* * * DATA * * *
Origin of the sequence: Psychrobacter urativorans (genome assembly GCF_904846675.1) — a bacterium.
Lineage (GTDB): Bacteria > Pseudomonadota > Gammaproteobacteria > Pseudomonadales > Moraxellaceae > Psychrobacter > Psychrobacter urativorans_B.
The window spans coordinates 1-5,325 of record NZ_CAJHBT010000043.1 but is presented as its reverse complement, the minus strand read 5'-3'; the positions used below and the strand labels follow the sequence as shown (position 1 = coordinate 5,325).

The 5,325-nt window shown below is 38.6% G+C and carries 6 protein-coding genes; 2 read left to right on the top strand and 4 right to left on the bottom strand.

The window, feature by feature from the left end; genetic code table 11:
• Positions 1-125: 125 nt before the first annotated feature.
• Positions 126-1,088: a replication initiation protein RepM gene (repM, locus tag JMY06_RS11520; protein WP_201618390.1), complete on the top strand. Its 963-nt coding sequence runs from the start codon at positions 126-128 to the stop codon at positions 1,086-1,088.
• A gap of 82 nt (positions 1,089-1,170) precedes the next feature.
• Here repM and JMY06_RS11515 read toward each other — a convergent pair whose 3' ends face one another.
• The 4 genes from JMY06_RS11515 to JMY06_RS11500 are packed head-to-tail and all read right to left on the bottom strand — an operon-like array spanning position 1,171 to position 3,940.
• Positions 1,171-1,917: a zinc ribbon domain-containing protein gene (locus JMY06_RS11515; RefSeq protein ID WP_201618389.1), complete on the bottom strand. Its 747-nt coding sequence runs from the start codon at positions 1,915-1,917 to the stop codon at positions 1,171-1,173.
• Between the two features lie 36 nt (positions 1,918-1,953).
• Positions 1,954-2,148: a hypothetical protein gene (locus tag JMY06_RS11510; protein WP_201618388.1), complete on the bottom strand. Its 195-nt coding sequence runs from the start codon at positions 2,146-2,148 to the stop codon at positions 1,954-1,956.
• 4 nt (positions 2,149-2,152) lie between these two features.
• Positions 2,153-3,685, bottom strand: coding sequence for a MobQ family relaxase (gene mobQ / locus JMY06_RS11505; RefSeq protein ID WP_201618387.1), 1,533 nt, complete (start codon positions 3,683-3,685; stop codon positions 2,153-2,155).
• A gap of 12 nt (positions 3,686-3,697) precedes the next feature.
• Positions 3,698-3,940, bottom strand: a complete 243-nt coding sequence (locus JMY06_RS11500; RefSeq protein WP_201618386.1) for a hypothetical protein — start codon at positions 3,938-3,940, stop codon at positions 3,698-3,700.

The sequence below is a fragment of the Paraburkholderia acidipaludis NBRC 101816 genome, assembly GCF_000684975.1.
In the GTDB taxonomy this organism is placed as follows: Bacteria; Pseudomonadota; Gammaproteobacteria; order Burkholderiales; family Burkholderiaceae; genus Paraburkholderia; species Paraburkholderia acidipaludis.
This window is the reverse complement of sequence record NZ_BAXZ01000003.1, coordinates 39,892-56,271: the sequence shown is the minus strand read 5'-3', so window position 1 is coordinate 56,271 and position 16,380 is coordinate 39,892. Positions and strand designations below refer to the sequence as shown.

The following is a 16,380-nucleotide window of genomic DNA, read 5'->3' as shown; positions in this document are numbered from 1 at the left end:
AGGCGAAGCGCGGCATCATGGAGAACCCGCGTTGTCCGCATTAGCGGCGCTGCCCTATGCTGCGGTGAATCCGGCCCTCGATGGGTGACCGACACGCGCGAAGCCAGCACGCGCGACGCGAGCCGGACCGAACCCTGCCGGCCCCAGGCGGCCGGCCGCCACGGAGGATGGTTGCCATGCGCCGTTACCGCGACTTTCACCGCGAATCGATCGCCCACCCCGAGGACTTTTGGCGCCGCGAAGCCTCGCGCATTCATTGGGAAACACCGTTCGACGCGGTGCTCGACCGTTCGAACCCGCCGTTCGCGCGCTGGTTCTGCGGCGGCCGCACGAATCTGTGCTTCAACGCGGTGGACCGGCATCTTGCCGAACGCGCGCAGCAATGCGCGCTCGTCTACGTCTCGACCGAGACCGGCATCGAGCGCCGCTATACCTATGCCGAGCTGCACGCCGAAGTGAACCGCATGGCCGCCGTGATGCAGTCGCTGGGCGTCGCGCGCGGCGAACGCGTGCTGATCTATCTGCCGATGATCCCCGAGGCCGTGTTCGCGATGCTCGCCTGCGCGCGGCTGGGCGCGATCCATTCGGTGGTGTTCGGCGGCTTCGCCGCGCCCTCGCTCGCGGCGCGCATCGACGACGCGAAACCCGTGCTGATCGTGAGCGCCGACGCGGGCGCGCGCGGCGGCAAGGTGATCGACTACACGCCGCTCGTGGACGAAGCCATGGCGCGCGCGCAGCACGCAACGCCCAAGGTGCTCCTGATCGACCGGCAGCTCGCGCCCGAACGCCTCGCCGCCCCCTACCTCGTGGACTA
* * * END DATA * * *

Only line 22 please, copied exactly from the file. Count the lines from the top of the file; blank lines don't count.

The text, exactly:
AGGCGAAGCGCGGCATCATGGAGAACCCGCGTTGTCCGCATTAGCGGCGCTGCCCTATGCTGCGGTGAATCCGGCCCTCGATGGGTGACCGACACGCGCGAAGCCAGCACGCGCGACGCGAGCCGGACCGAACCCTGCCGGCCCCAGGCGGCCGGCCGCCACGGAGGATGGTTGCCATGCGCCGTTACCGCGACTTTCACCGCGAATCGATCGCCCACCCCGAGGACTTTTGGCGCCGCGAAGCCTCGCGCATTCATTGGGAAACACCGTTCGACGCGGTGCTCGACCGTTCGAACCCGCCGTTCGCGCGCTGGTTCTGCGGCGGCCGCACGAATCTGTGCTTCAACGCGGTGGACCGGCATCTTGCCGAACGCGCGCAGCAATGCGCGCTCGTCTACGTCTCGACCGAGACCGGCATCGAGCGCCGCTATACCTATGCCGAGCTGCACGCCGAAGTGAACCGCATGGCCGCCGTGATGCAGTCGCTGGGCGTCGCGCGCGGCGAACGCGTGCTGATCTATCTGCCGATGATCCCCGAGGCCGTGTTCGCGATGCTCGCCTGCGCGCGGCTGGGCGCGATCCATTCGGTGGTGTTCGGCGGCTTCGCCGCGCCCTCGCTCGCGGCGCGCATCGACGACGCGAAACCCGTGCTGATCGTGAGCGCCGACGCGGGCGCGCGCGGCGGCAAGGTGATCGACTACACGCCGCTCGTGGACGAAGCCATGGCGCGCGCGCAGCACGCAACGCCCAAGGTGCTCCTGATCGACCGGCAGCTCGCGCCCGAACGCCTCGCCGCCCCCTACCTCGTGGACTA